One thing that was worrying the Austrian Oak, though, was that Terminator 3: Rise Of The Machines didn't have the box-office pedigree of its predecessors. While the absence of Edward Furlong and Linda Hamilton didn't cause many sleepless nights, the refusal of Cameron to get with the programme looked like it might sink the whole deal. After buying the rights to The Terminator franchise, producers Mario Kassar and Andy Vajna approached the hirsute king of the world cap in hand to ask for his directorial skill, but he turned them down. Flat. The big question was, with Cameron out, would Anrie take the bait. For a while it looked decidedly dicey. The star had always said he wouldn't be interested in doing a third movie unless Cameron was onboard. But, ever the sonsummate showman, the big guy decided that if it was what the fans wanted, he was honour-bound to give it to them. Audience tests had proved that, in the star's own words, "there has been a one hundred per cent 'Want to see' with this movie and no negatives". And so Arnie pitched in for the ride. The fact that he was getting a cool $30 million salary and free publicity for his campaign to become governor of California was simply an unexpected bonus, of course.

For Jonathan Mostow, the man who had the task of *gulp* stepping into James Cameron's Titanic-sizes directional shoes, it was the story that clinched the deal. "My initial response was, frankly, sceptical. I thought 'Why do they need to make Terminator 3? The last one was so good!' It sounded like a cynical attempt to cash in whatever goodwill the fans had left. But when I read the script, it opened my eyes to the fact that there was actually an interesting story to tell here."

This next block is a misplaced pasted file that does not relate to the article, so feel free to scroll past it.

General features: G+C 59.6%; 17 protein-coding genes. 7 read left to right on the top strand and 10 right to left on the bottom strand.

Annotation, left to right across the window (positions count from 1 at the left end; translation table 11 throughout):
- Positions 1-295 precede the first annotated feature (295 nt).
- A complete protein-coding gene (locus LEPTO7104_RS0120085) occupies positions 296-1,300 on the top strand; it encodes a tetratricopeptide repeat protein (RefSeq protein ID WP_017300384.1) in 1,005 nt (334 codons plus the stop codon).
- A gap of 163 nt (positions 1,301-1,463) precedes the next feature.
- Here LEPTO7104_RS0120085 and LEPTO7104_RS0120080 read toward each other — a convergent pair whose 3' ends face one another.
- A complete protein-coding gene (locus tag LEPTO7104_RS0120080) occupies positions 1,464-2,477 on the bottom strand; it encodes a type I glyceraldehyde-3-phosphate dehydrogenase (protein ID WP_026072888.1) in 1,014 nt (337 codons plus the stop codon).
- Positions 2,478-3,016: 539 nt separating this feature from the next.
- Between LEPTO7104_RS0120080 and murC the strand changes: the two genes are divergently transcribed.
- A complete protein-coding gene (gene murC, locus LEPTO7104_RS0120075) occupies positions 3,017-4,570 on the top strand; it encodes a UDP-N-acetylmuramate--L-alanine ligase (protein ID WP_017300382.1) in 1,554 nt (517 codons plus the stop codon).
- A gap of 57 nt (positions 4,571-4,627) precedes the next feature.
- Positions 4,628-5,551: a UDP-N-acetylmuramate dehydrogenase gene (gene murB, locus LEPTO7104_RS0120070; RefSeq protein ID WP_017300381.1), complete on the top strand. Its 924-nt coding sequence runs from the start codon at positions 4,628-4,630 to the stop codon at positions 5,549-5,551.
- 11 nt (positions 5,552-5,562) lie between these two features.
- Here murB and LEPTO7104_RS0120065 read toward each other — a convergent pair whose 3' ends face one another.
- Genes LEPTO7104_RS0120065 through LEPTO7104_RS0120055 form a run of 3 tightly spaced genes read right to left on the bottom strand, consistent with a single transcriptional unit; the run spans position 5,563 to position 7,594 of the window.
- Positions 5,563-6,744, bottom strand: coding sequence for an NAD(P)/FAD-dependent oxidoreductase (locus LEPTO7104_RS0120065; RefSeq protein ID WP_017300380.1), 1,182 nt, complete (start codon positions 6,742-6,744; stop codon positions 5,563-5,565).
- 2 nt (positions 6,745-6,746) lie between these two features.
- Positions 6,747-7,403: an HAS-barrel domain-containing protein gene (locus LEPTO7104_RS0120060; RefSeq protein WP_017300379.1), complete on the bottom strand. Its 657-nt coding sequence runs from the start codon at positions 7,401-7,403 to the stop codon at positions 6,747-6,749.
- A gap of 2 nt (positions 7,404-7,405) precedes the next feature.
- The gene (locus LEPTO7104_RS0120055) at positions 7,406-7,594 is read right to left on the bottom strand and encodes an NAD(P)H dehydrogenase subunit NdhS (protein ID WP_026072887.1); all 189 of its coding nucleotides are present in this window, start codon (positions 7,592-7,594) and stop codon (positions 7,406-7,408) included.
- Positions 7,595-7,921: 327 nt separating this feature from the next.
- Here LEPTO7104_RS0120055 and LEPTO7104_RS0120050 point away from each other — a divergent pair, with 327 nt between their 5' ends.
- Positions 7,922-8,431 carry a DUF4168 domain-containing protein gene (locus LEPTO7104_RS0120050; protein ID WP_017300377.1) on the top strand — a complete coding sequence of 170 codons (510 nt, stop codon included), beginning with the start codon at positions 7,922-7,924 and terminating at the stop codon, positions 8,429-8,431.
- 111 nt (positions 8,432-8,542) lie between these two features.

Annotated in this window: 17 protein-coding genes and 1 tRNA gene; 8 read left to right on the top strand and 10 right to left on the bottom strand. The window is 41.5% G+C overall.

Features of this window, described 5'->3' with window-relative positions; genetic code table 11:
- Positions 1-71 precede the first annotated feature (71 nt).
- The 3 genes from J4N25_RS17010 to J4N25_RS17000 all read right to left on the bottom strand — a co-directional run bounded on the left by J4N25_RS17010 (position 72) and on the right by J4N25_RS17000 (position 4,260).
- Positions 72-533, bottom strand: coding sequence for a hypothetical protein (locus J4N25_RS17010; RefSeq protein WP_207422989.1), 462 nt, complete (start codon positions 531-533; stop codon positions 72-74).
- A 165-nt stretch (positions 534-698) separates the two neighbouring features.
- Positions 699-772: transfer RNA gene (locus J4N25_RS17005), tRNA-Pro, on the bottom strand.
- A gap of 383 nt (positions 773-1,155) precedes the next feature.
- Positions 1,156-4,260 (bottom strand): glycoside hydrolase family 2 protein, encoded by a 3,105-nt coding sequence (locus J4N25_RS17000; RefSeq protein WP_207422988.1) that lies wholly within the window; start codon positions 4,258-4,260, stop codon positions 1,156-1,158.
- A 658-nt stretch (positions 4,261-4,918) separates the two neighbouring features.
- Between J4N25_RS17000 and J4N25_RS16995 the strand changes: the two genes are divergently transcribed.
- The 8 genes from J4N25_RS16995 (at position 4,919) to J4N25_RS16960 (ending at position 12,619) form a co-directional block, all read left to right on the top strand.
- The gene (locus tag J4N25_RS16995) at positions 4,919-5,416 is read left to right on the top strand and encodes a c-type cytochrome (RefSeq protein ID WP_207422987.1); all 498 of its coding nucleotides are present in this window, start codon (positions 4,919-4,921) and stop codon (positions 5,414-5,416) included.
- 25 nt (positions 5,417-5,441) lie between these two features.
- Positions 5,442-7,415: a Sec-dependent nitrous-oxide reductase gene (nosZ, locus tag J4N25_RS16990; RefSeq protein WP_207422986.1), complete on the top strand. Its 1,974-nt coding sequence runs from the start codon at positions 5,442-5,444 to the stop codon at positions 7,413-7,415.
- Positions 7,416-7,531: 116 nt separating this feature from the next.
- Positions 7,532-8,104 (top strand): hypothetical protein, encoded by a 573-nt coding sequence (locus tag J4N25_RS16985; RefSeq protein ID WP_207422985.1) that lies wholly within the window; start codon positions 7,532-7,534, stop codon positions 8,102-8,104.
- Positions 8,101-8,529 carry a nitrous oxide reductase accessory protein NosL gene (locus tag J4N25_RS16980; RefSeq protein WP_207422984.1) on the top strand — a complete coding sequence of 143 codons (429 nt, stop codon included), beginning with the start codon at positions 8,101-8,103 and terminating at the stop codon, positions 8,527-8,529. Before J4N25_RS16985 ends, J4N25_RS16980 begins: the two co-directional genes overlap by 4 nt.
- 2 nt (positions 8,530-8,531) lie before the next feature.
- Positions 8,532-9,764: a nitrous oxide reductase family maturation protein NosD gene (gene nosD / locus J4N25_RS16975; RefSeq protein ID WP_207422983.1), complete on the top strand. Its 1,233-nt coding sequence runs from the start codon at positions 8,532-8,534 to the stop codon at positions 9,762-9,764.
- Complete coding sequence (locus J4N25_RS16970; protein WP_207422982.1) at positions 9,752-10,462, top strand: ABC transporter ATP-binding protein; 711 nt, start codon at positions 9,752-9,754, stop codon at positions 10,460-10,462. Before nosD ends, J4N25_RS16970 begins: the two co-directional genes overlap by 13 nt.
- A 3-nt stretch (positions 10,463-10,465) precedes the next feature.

Blah, blah, blah. Saying the script is "interesting" smacked of PR guff for "I decided to do it because the price was right", something that left many fans debious about what T3 would bring. Still, at least with Stan Winston, the SFX man behind T1 and T2 who'd been responsible for designing the original Terminator, there was some hope. Particularly since with a zero-heavy $185 million budget, it was clear that T3 was going to look amazing, even if the new director had cut his teeth on the far-from-stunning Breakdown and U-571. Mostow was philosophical about the challenge: "If the movie is great, people will say I merely connected the dots on an already established formula. If the movie is not as good as the first two, for sure, I'm going to be blamed". Que sera, sera.

One thing T3 definitely had that its predecessors lackedm was a slinky, high-tech female Terminator (played by former model Kristanna Loken) who's sent back to the present to off little John Connor (Nick Stahl), who's now a 22-year-old man. Throw in Claire Danes as his veterinarian love interest and sit back and watch as Anrie's T-800 takes in the T-X (short for Terminatrix). It's black leather vs red leather and high heels. Bondage lovers' heaven and a dream come true for Loken who had to pinch herself to believe it was really happening, while doing her best not to damage her $30 million megastar adversary: "Can you imagine if I'd accidentally hit him in the face?"

Surprisingly, it all turned out for the best, mainly because the T-X proved such a worthy advisary for Arnie's battle-scarred cyborg. As her SFX creator Stan Winston - who says he's been married for 30 years and knows what he's talking about - put it: "The T-X is the ultimate bitch." This is one drop-dead gorgeous cyborg who'll stop at nothing to get what she wants, taking over police cars with her nanotechnology enhancements or smashing the T-800 through concrete buildings as he dangles on the end of a crane. Action-packed stuff. At least it was more adrenalin pumping than the sight of the prototype Terminators, which looked like a bunch of escapees from TV's Robot Wars - more dustbin Daleks than Hunter Killers. But then came that apocalyptic, time-twisting teaser ending... good enough to make the whole film seem a worthwhile addition to the first two films and set up the prospect of Terminator 4.

Whether or not a fourth outing is ever likely to be more than just a glimmer in a youn fanboy's eye isn't certain yet, but whatever happens, this is one franchise that's unlikely to be mared for termination anytime soon.

Sources for quotes: Empire, Fangorio, Cinefantastique, Starburst, Total Film,

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Page last modified: April 24, 2012 | 11:49:20